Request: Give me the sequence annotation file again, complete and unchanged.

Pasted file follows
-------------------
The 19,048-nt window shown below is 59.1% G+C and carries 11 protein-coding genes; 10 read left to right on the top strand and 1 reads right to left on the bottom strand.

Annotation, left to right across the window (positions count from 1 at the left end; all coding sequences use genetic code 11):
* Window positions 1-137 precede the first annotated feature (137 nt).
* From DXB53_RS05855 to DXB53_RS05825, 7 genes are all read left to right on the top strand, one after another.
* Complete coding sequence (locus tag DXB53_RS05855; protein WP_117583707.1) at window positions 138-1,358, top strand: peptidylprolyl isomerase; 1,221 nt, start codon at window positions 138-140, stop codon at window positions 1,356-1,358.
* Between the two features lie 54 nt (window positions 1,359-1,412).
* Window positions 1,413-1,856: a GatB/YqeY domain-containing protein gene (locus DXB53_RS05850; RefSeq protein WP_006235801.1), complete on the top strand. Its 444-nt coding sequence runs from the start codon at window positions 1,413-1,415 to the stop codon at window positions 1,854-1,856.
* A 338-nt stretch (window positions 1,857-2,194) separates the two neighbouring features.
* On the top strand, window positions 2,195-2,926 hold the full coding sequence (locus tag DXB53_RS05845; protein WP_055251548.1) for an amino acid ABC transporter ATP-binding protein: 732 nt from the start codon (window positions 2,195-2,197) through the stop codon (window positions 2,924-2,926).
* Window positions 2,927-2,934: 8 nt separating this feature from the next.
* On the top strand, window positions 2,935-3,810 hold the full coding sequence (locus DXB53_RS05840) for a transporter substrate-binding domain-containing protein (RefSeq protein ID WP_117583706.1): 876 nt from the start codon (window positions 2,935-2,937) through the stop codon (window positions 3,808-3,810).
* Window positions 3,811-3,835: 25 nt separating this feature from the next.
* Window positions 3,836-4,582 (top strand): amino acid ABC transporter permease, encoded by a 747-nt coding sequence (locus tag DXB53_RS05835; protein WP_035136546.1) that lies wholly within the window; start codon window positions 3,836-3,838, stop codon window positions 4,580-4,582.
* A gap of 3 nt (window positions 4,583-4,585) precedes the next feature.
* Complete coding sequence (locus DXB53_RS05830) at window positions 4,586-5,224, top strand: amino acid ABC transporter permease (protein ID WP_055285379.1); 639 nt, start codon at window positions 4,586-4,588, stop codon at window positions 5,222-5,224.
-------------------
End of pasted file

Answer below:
The 19,048-nt window shown below is 59.1% G+C and carries 11 protein-coding genes; 10 read left to right on the top strand and 1 reads right to left on the bottom strand.

Annotation, left to right across the window (positions count from 1 at the left end; all coding sequences use genetic code 11):
* Window positions 1-137 precede the first annotated feature (137 nt).
* From DXB53_RS05855 to DXB53_RS05825, 7 genes are all read left to right on the top strand, one after another.
* Complete coding sequence (locus tag DXB53_RS05855; protein WP_117583707.1) at window positions 138-1,358, top strand: peptidylprolyl isomerase; 1,221 nt, start codon at window positions 138-140, stop codon at window positions 1,356-1,358.
* Between the two features lie 54 nt (window positions 1,359-1,412).
* Window positions 1,413-1,856: a GatB/YqeY domain-containing protein gene (locus DXB53_RS05850; RefSeq protein WP_006235801.1), complete on the top strand. Its 444-nt coding sequence runs from the start codon at window positions 1,413-1,415 to the stop codon at window positions 1,854-1,856.
* A 338-nt stretch (window positions 1,857-2,194) separates the two neighbouring features.
* On the top strand, window positions 2,195-2,926 hold the full coding sequence (locus tag DXB53_RS05845; protein WP_055251548.1) for an amino acid ABC transporter ATP-binding protein: 732 nt from the start codon (window positions 2,195-2,197) through the stop codon (window positions 2,924-2,926).
* Window positions 2,927-2,934: 8 nt separating this feature from the next.
* On the top strand, window positions 2,935-3,810 hold the full coding sequence (locus DXB53_RS05840) for a transporter substrate-binding domain-containing protein (RefSeq protein ID WP_117583706.1): 876 nt from the start codon (window positions 2,935-2,937) through the stop codon (window positions 3,808-3,810).
* Window positions 3,811-3,835: 25 nt separating this feature from the next.
* Window positions 3,836-4,582 (top strand): amino acid ABC transporter permease, encoded by a 747-nt coding sequence (locus tag DXB53_RS05835; protein WP_035136546.1) that lies wholly within the window; start codon window positions 3,836-3,838, stop codon window positions 4,580-4,582.
* A gap of 3 nt (window positions 4,583-4,585) precedes the next feature.
* Complete coding sequence (locus DXB53_RS05830) at window positions 4,586-5,224, top strand: amino acid ABC transporter permease (protein ID WP_055285379.1); 639 nt, start codon at window positions 4,586-4,588, stop codon at window positions 5,222-5,224.